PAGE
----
In todays day and age many find themselves running to the doctors office for antibiotics at the first sign of sickness, however, according to experts unless that sickness is actual an infection you are doing far more harm than good.
For years the medical community has been warning the public about the dangers posed by antibiotic overuse, specifically the coming antibiotic apocalypse which will be caused by the continued misuse of these common medications.
Making this threat even more frightening, a new study on the matter paints a grim picture of what will happen if this cycle goes unchanged. According to the study, if the current pattern of antibiotic overuse continues, the annual number of deaths caused antimicrobial resistant infections will bypass cancer related deaths by the year 2050.
According to the Review on Antimicrobial Resistance, deaths caused by drug resistance will rise from 700,000 in 2015 to an estimated 10 million per year in 2050.
The problem: People around the world are taking more antibiotics, rendering them less effective, while global food production uses at least as many, the Guardian reports.
Meanwhile, fewer new antibiotics are being made. In time, the study says, we may no longer be able to treat diseases that are now curable. The problem is straightforward, writes Jim ONeill, who chairs the Review, in the Guardian.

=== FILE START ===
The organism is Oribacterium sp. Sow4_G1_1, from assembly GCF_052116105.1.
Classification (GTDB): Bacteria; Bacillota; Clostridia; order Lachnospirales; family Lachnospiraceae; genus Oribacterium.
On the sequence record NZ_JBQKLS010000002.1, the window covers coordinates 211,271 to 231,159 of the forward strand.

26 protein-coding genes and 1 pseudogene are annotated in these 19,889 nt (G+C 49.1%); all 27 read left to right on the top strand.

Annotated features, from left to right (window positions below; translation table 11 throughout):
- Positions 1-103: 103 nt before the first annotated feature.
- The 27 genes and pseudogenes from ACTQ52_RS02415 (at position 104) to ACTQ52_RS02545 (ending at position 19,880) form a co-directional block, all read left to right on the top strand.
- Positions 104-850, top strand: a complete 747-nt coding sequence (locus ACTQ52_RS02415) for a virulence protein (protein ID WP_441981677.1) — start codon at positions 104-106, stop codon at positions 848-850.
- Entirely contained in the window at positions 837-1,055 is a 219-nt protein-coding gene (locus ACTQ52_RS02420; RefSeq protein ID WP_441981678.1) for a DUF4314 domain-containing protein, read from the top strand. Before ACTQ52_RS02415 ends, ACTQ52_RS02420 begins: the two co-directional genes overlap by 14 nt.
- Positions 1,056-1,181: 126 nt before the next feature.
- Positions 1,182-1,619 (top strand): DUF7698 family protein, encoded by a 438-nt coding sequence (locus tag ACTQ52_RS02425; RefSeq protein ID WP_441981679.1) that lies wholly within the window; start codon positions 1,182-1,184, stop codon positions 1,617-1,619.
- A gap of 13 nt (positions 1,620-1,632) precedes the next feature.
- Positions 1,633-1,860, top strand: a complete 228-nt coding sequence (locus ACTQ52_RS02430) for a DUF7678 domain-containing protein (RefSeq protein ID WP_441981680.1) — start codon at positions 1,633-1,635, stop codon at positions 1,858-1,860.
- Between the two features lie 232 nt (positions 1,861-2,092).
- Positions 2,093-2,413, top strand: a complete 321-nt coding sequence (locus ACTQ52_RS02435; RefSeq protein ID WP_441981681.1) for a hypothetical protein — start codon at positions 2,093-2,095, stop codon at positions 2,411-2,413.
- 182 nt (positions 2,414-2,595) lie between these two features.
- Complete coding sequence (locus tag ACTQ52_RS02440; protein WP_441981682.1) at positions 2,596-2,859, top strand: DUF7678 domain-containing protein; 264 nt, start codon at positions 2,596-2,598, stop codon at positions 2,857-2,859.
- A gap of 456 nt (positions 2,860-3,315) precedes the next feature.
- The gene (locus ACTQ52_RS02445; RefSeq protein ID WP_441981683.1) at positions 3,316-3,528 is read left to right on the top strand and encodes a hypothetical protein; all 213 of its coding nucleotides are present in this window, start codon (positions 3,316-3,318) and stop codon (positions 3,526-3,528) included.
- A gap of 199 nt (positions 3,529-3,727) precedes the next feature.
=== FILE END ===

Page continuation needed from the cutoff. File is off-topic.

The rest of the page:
As valuable as scientific breakthroughs may be, it takes a lot of work to turn them into marketable drugs. And … antibiotics generally produce lowand sometimes even negativereturns on investment for the pharmaceutical makers that develop them. So hes calling on philanthropists and governments to create an R&D fund to create new antimicrobial drugs.
The CDC has more:
The use of antibiotics is the single most important factor leading to antibiotic resistance around the world. Simply using antibiotics creates resistance. These drugs should only be used to manage infections.
Trends in Drug Resistance
- Antibiotics are among the most commonly prescribed drugs used in human medicine and can be lifesaving drugs. However, up to 50% of the time antibiotics are not optimally prescribed, often done so when not needed, incorrect dosing or duration.
- The germs that contaminate food can become resistant because of the use of antibiotics in people and in food animals. For some germs, like the bacteria Salmonella and Campylobacter, it is primarily the use of antibiotics in food animals that increases resistance. Because of the link the between antibiotic use in food-producing animals and the occurrence of antibiotic-resistant infections in humans, antibiotics that are medically important to treating infections in humans should be used in food-producing animals only under veterinary oversight and only to manage and treat infectious disease, not to promote growth.
- The other major factor in the growth of antibiotic resistance is spread of the resistant strains of bacteria from person to person, or from the non-human sources in the environment.
Additionally, the CDC notes that you can fight drug resistant infections with the following four actions: